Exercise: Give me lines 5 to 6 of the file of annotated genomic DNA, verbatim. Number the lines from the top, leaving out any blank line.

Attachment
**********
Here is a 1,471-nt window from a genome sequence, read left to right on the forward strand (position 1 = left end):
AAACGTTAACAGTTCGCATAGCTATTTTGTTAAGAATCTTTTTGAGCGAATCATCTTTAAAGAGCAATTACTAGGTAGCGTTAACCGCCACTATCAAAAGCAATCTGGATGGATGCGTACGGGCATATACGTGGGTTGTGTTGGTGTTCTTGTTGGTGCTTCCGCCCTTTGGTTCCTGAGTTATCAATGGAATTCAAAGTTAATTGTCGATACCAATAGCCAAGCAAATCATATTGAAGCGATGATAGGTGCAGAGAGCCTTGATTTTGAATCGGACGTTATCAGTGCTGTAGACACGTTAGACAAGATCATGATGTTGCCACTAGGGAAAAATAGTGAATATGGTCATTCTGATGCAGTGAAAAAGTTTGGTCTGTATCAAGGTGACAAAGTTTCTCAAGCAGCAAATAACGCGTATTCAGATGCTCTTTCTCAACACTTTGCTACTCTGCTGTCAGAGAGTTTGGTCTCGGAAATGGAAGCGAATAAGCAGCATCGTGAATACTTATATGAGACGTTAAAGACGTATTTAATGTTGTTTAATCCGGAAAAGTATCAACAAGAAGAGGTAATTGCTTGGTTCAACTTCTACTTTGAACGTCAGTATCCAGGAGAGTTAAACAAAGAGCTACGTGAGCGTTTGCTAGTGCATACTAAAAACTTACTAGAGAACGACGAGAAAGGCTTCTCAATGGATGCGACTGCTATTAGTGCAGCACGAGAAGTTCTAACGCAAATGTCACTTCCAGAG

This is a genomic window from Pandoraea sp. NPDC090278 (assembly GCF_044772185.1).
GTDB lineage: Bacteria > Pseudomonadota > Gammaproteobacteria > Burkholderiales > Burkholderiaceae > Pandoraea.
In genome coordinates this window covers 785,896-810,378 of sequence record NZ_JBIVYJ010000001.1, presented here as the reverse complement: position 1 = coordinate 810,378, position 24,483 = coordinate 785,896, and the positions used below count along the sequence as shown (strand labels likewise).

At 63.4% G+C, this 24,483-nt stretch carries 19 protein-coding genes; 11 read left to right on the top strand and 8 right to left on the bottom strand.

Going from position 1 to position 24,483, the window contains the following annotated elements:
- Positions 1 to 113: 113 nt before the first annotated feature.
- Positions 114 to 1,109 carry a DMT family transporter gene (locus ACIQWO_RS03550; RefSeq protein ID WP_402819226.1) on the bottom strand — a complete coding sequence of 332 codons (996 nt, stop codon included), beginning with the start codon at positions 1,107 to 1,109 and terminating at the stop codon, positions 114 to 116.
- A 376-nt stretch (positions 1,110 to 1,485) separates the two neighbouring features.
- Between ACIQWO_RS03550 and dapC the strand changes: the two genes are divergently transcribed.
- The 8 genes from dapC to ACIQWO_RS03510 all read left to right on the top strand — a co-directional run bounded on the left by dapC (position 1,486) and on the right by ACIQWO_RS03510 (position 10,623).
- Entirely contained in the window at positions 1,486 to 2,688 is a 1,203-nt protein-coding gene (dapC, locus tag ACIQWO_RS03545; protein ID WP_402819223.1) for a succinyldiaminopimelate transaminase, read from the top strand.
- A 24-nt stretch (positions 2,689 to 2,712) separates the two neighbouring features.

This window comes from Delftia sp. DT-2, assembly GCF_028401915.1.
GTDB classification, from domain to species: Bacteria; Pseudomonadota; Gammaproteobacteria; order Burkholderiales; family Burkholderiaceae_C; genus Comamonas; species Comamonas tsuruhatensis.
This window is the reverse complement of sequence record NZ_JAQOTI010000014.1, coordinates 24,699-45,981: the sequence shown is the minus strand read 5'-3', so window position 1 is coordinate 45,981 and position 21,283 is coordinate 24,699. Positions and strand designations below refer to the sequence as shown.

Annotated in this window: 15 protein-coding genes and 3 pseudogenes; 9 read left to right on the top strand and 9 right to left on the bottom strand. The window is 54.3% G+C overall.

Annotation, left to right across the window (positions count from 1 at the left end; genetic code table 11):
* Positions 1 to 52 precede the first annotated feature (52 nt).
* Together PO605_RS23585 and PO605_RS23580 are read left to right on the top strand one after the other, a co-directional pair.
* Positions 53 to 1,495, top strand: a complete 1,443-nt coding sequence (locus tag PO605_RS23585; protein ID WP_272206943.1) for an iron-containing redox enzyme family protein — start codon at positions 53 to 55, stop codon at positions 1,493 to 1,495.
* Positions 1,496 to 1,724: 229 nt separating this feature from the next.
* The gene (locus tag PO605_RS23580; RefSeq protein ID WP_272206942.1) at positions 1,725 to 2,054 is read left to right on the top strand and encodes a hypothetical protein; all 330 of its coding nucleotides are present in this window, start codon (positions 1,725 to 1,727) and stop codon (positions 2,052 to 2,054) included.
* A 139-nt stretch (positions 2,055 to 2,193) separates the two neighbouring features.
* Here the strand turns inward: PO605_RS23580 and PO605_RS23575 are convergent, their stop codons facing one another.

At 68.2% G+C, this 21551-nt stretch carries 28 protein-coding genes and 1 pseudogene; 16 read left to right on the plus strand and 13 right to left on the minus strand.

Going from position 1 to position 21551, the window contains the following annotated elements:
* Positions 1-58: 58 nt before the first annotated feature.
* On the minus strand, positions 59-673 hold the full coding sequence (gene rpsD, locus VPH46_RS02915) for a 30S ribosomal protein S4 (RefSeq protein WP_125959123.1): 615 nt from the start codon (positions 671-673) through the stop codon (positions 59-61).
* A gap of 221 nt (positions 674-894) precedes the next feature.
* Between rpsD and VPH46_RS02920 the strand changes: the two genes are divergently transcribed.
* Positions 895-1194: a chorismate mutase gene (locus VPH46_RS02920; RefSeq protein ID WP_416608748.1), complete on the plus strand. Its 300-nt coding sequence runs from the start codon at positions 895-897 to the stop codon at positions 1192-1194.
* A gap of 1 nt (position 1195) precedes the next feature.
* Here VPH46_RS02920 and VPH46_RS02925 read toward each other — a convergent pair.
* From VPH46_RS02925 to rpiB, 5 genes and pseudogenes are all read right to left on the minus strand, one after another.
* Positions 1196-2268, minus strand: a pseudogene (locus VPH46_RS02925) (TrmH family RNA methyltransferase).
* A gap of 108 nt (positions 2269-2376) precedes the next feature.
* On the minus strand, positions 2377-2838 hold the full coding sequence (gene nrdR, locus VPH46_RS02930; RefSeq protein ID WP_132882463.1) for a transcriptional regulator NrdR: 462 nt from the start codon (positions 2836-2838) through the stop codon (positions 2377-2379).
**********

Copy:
In genome coordinates this window covers 785,896-810,378 of sequence record NZ_JBIVYJ010000001.1, presented here as the reverse complement: position 1 = coordinate 810,378, position 24,483 = coordinate 785,896, and the positions used below count along the sequence as shown (strand labels likewise).

At 63.4% G+C, this 24,483-nt stretch carries 19 protein-coding genes; 11 read left to right on the top strand and 8 right to left on the bottom strand.